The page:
Retired longtime Mariner executive and official team history guy Randy Adamack confirmed that “The Walla Walla” was indeed a thing in 1982 but said in an email that the name never really did catch on in a lasting way.

Early on Opening Day 2023, KIRO Newsradio also reached out to Voice of the Mariners Rick Rizzs.

In an email hours before the first pitch of the 2023 season, Rizzs wrote, “I do remember the name for the tall blue baggie which was our right field wall at the Kingdome. We did call it ‘The Walla Walla.’ I got there in 1983 and . . . I do remember Dave [Niehaus] and I referring to [it that way].”

As appropriate and brilliant as Jack Taylor’s “The Walla Walla” was back in 1982 – and as fun as it always is to say those soothingly repetitive syllables – maybe Rizzs’ “The Tall Blue Baggie” would’ve been a more memorable and durable choice.

You can hear Feliks every Wednesday and Friday morning on Seattle’s Morning News with Dave Ross and Colleen O’Brien, read more from him here, and subscribe to The Resident Historian Podcast here. If you have a story idea, please email Feliks here.

All Over The Map

Northwest history...

Feliks Banel

Gold Mines, Old Forts and other Northwest history mapped by Oregon man

An Oregon service station owner loved old maps and Northwest history so much, he launched a family business that’s still going strong.

2 days ago

Sea-Tac airport...

Feliks Banel

When Sea-Tac Airport disappeared for six months

Sea-Tac Airport has had a few different names, but port commissioners ultimately decided to "Keep it Sea-Tac" in the 1980s.

9 days ago

When the old Parkland School in Pierce County was threatened with demolition last year, community m...

Feliks Banel

Community group working to save “Space Needle of Parkland”

When the old Parkland School in Pierce County was threatened with demolition last year, community members swung into action and managed to convince the owner to sell it to them instead.

16 days ago

Mount St. Helens President Carter...

Feliks Banel

President Carter: ‘Moon looks like a golf course’ compared to Mount St. Helens

When Mount St. Helens erupted 43 years ago next week, President Jimmy Carter declared all of Washington state a federal disaster area.

17 days ago

Restoration of the 1938 Chief Theatre neon sign, seen in the background, was the catalyst that laun...

Feliks Banel

Vintage neon shines a light on the history of this Northwest town

Restoration of the 1938 Chief Theatre neon sign was the catalyst that launched a campaign to make vintage neon an attraction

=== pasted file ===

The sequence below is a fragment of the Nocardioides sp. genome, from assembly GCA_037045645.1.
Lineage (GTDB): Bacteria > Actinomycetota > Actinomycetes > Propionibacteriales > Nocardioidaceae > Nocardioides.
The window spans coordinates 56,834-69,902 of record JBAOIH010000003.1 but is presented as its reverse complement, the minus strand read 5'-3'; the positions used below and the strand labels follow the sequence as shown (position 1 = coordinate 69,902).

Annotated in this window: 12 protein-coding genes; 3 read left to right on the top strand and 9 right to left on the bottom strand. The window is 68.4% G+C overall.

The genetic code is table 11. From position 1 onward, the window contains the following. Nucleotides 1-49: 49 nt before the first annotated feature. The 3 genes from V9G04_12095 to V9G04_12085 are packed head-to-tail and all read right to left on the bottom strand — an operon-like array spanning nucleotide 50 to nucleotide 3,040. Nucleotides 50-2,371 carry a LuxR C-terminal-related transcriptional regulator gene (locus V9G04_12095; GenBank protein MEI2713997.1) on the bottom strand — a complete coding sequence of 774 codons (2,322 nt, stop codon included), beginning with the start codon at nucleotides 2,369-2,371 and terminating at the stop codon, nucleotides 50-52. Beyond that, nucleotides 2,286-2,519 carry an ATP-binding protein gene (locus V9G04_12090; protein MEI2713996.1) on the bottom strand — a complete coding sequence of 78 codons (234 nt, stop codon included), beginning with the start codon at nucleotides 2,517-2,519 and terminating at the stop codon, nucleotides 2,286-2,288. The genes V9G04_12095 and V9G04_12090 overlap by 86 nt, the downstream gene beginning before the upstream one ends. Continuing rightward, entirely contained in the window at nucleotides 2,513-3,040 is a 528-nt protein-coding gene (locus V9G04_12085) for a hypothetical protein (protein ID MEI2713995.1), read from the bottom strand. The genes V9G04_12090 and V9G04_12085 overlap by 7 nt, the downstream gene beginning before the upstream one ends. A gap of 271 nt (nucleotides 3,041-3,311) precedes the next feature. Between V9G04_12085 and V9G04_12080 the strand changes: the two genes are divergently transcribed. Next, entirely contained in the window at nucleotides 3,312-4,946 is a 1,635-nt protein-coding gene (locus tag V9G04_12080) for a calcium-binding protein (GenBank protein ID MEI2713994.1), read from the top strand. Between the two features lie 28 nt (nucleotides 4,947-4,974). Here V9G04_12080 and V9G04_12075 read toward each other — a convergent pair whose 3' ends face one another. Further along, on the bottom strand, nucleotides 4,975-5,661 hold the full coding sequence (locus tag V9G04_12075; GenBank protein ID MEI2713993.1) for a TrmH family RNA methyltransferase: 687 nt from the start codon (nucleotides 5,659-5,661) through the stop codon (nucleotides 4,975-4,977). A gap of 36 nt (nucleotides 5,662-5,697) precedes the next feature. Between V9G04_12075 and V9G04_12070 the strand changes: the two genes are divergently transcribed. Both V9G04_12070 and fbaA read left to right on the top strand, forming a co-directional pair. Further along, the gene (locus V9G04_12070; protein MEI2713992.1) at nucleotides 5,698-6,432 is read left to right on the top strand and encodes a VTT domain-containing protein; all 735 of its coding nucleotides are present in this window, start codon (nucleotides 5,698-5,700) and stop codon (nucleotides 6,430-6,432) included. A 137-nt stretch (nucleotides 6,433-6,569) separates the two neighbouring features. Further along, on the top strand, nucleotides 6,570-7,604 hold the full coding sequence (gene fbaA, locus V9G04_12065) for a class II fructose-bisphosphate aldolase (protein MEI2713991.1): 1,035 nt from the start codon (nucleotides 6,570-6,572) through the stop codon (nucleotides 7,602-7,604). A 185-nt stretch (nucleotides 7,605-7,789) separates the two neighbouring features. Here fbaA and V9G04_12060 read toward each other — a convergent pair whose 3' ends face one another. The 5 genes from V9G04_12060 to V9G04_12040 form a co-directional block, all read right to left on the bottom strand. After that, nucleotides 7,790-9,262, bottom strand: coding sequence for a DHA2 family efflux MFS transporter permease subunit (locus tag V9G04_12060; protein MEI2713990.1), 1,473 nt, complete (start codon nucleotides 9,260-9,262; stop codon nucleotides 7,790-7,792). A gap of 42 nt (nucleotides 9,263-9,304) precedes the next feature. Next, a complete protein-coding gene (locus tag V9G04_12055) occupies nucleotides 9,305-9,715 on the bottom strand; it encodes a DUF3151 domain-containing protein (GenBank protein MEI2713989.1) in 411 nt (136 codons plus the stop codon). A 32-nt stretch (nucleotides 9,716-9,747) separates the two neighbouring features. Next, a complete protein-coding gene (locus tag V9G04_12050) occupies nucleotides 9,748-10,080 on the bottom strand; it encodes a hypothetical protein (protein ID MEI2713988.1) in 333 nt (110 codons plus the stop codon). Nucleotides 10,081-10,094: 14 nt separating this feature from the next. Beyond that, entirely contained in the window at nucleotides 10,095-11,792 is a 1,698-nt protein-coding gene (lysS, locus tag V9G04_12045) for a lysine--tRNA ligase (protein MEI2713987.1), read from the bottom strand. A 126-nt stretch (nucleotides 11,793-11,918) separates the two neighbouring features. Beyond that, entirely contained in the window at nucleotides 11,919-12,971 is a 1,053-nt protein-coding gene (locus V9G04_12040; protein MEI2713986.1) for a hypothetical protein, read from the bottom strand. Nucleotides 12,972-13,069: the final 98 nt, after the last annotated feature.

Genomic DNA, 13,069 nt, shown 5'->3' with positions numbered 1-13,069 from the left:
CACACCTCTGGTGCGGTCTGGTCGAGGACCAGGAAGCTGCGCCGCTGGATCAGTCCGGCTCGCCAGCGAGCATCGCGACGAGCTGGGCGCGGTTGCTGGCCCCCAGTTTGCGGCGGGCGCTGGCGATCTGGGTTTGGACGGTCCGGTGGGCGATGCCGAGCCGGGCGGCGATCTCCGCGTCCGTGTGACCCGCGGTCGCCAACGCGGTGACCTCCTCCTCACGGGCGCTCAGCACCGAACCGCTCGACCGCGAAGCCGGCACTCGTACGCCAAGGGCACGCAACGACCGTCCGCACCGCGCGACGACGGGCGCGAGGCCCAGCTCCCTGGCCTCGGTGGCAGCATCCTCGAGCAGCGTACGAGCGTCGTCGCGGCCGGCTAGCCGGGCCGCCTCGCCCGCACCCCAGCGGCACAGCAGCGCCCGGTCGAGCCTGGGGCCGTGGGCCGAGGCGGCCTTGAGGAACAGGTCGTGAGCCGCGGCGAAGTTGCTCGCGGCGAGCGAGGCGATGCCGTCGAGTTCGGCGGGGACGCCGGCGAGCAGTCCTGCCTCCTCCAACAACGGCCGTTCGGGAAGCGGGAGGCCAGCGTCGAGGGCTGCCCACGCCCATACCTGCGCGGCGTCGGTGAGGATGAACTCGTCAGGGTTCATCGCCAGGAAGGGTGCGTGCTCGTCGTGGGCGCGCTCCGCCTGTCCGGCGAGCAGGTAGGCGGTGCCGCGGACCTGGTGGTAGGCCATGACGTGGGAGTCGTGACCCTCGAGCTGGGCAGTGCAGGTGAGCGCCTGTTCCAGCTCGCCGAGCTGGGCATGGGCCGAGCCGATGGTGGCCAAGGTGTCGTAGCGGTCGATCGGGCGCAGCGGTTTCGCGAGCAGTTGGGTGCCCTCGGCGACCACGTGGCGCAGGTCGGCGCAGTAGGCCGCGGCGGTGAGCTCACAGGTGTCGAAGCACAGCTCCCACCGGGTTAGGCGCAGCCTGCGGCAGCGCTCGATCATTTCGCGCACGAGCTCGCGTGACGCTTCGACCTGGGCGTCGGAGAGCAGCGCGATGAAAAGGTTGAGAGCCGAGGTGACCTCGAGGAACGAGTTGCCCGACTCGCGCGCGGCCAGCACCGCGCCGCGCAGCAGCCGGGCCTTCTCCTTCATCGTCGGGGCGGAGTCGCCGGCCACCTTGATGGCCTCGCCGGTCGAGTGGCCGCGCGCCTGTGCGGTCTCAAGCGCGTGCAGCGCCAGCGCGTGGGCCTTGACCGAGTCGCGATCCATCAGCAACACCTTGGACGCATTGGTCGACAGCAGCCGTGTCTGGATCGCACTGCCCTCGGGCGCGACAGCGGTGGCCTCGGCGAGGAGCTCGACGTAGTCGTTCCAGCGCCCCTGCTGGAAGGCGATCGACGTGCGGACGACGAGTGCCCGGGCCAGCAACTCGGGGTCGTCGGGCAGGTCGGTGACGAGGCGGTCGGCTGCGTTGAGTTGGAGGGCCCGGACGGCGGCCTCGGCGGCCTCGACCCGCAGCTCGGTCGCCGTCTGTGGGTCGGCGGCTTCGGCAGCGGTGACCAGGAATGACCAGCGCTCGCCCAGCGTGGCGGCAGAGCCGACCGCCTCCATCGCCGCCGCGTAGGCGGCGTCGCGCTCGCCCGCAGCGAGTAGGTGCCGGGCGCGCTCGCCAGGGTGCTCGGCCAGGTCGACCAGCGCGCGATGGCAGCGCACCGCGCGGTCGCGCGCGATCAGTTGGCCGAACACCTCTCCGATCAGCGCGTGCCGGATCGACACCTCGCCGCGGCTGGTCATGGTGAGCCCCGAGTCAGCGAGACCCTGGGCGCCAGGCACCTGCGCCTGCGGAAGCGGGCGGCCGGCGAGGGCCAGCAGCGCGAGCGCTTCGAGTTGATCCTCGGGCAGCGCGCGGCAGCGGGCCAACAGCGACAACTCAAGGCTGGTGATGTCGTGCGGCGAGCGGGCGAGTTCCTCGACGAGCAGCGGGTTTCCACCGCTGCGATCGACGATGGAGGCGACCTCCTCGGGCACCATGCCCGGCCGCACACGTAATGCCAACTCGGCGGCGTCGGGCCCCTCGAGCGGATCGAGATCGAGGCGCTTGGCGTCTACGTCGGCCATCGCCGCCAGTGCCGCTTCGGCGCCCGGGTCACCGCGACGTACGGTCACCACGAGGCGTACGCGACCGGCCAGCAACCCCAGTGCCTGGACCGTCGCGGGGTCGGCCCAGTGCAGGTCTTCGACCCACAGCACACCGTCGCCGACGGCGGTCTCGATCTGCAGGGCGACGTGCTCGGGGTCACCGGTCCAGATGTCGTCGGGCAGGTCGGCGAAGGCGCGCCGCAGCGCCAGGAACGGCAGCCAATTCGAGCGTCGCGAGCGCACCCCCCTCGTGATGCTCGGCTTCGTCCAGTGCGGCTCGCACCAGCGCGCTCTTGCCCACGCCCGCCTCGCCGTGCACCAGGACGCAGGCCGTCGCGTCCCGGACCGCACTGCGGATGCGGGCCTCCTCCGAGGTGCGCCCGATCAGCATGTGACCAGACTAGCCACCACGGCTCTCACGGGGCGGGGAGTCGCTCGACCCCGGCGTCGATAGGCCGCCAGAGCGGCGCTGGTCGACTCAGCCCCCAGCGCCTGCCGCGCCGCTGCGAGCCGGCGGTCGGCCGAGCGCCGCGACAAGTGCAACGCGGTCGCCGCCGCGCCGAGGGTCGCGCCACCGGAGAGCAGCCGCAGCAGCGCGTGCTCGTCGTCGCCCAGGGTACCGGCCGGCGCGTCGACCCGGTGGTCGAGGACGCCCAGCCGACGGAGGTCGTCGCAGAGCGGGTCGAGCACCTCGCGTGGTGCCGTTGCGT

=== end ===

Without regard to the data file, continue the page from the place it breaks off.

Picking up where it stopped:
30 days ago


Feliks Banel

Happy 40th birthday to the Tacoma Dome (or is it DomaTacoma?)

The Tacoma Dome is celebrating its 40th birthday with fun and free activities, but the official selection the name goes back a bit further.

1 month ago

Sponsored Articles

Men's Health Month...

Men’s Health Month: Why It’s Important to Speak About Your Health

June is Men’s Health Month, with the goal to raise awareness about men’s health and to encourage men to speak about their health.

Internet Washington...

Major Internet Upgrade and Expansion Planned This Year in Washington State

Comcast is investing $280 million this year to offer multi-gigabit Internet speeds to more than four million locations.

Compassion International...

Brock Huard and Friends Rally Around The Fight for First Campaign

Professional athletes are teaming up to prevent infant mortality and empower women at risk in communities facing severe poverty.

Emergency Preparedness...

Prepare for the next disaster at the Emergency Preparedness Conference

Being prepared before the next emergency arrives is key to preserving businesses and organizations of many kinds.

SHIBA volunteer...

Volunteer to help people understand their Medicare options!

If you’re retired or getting ready to retire and looking for new ways to stay active, becoming a SHIBA volunteer could be for you!

safety from crime...

As crime increases, our safety measures must too

It's easy to be accused of fearmongering regarding crime, but Seattle residents might have good reason to be concerned for their safety.

Remembering ‘The Walla Walla’ wall at the Kingdome